• 2D shoot 'em up
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— 2D platformer tutorial —
Note: this tutorial series builds upon the ones that came before it. If you aren't familiar with the previous tutorials, or the prior ones of this series, you should read those first.
This tutorial will explain how to add and control a character on a basic 2D map. Extract the archive, run cmake CMakeLists.txt, followed by make to build. Once compiling is finished type ./ppp05 to run the code.
A 1280 x 720 window will open, with a series of coloured squares displayed over a light blue background. Pete, the player character, will drop to the ground from the top-left of the screen. He can be controlled using A and D to move him left and right, and using I to jump. Pressing Space will reset Pete to the starting point. If you're not fond of these controls, they can be easily changed in player.c. Black squares with white outlines are entities that Pete can stand on. Moving platforms will carry Pete around if he stands on them, and push him out of the way if he attempts to block them. Collect pizza slices by walking into them. Close the window by clicking on the window's close button.
Inspecting the code
We're going to forego adding a title screen and highscore table this time; there is only one level and no real way for Pete to lose a life, so we'll be jumping straight into the game. We're also going to be skipping over drawing text and playing sounds, as these were covered in earlier tutorials.
We're going to start with looking at the changes to structs.h, and the Entity object:
We're adding in a health variable and a function pointer for touch, and also a variable called value. Every Entity created will need to have at least 1 health point. An entity with <= 0 health will be removed. We'll see this in a bit (shouldn't come as any surprise to those who have been following these tutorials before). We're also updating the Stage struct to add in some data about the pizza slices that are available on the stage:
The pizzaTotal and pizzaFound variables will be used to give guidance to the player as to their progress. This information will be displayed on the hud. Now let's look at the updates to entities.c. The first update to doEntities is rather routine:
As can be seen, we're testing to see if the entity in question has <= 0 health and deleting it if so. Nothing special. Again, we just need to ensure that when an entity is created we give it at least one health point so that it is not immediately removed from the world. This includes Pete, platforms, blocks, etc. The next update is to moveToEntities. This is where we'll be making use of the touch function:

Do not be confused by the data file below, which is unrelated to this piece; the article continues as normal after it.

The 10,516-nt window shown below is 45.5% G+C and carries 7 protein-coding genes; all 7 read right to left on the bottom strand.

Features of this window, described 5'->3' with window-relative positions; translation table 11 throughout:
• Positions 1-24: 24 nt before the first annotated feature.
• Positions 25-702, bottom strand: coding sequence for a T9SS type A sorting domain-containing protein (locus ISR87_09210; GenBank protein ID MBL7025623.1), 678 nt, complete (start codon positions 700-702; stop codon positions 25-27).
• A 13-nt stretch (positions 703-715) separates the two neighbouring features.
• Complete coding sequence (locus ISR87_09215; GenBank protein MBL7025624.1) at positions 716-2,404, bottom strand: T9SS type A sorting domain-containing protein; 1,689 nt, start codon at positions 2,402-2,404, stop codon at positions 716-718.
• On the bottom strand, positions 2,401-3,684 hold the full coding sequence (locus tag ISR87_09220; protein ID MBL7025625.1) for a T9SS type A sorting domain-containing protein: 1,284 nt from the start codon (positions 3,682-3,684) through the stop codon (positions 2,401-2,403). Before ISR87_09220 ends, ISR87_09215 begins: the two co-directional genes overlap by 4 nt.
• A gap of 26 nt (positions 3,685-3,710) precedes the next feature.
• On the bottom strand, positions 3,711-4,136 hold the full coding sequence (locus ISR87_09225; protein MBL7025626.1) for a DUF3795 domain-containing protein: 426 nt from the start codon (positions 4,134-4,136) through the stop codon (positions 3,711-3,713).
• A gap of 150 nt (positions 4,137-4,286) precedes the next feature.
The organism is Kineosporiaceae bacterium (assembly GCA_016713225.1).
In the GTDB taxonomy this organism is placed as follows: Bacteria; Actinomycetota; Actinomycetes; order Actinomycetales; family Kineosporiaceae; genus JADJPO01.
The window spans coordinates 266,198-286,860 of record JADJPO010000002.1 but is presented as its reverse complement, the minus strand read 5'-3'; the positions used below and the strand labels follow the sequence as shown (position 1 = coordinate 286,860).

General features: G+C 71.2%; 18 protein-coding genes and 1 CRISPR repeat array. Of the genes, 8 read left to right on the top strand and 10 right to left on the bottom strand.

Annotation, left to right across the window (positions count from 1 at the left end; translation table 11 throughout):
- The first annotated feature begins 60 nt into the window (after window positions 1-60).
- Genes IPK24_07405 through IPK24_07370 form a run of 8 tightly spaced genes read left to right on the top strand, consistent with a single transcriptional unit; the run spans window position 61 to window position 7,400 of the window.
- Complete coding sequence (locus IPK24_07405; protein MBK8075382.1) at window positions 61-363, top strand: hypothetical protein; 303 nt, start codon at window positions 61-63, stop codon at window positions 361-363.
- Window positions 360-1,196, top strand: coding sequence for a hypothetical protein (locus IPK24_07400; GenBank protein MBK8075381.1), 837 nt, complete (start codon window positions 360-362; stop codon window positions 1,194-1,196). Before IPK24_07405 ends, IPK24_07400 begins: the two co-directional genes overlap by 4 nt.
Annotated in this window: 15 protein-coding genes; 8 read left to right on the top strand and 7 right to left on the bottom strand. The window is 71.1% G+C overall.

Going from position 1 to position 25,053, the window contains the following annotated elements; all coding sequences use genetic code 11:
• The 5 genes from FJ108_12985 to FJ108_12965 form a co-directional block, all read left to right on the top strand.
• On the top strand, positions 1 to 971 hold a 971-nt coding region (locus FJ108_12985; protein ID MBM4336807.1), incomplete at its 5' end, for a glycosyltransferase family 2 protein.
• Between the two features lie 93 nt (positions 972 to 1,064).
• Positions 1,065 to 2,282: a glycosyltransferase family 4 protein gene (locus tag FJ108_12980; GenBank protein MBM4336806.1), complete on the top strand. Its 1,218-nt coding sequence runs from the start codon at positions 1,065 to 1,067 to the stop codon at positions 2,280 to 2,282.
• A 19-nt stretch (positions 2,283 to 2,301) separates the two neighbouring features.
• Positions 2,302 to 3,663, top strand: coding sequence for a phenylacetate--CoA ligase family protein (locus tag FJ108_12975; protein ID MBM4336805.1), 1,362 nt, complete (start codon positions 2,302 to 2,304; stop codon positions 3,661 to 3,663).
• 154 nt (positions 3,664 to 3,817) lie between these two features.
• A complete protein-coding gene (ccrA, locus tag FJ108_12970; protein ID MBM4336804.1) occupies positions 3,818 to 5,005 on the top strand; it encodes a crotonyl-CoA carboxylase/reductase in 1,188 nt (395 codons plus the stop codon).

After two entities had collided with each other, we are calling the touch function (if it's set). We pass the reference to the entity that we hit (other) over to the one that made contact. As this is a function pointer, we can define whatever action should be taken. Something to note is that this touch function may be called more than once when an entity moves. This is because we move on one axis at a time. For this tutorial, it's not a big deal. However, it might be prudent for a larger game to make a note of the unique contacts that were made and deal with them just once.
The final update to entities.c involves adding the pizza slices, in addEntFromLine:
If while reading in the entity data we encounter a line that starts with PIZZA, we'll call a new function called initPizza. This function exists in a new file called pizza.c:
The function is quite simple: it just creates an Entity and sets all its relevant details (including setting the health to 1!). We also increment stage.pizzaTotal for each slice created, so we can inform the player how many slices are available on the level. We want our pizza slices to float, so we make them weightless by setting flags to EF_WEIGHTLESS. We also set the pizza's tick and touch functions. Starting with tick:
We're increasing the pizza's value variable by 0.1 per frame and then using the sin of that amount to adjust the pizza's y value. The entity's value variable is just a general purpose variable that we're abusing; it could be used for a number of other things. By adding the sin of value to y, we cause the pizza slice to bob up and down on the spot. This looks nicer than them just sitting there. The touch function is more interesting:
We want to test what's touched our pizza. If it's the player and the pizza slice is still alive (health > 0), we will be collecting it. The pizza's own health is set to 0 and the number of pizza slices found is incremented. We then check to see if we've found all the pizza slices or still have some remaining, and play the appropriate sound. We could do anything we want in this touch function, such as creating more pizza slices, ending the level, trigger an event, etc.
Finally, let's take a quick look at the drawHud function. It lives in stage.c and is rather simple:
All we're doing is creating a transparent black strip at the top of the screen and overlaying some text. We're doing this by setting up an SDL_Rect, calling SDL_SetRenderDrawBlendMode with SDL_BLENDMODE_BLEND to tell the renderer to draw alpha colors, setting SDL_SetRenderDrawColor to a transparent black, and then calling SDL_RenderFillRect to draw our black strip. With that done, we're calling drawText, setting the appropriate location and color, and outputting the pizza stats from stage. You will see the pizzaFound counter increment as pizza is collected.
And there you have it: a basic, but playable, platform game. This game could easily be extended to feature larger levels, more objects and items to collect, and more things to do. Hopefully, you'll have found this useful as the basis for creating your own platform game.
The source code for all parts of this tutorial (including assets) is available for purchase:
It is also available as part of the SDL2 tutorial bundle: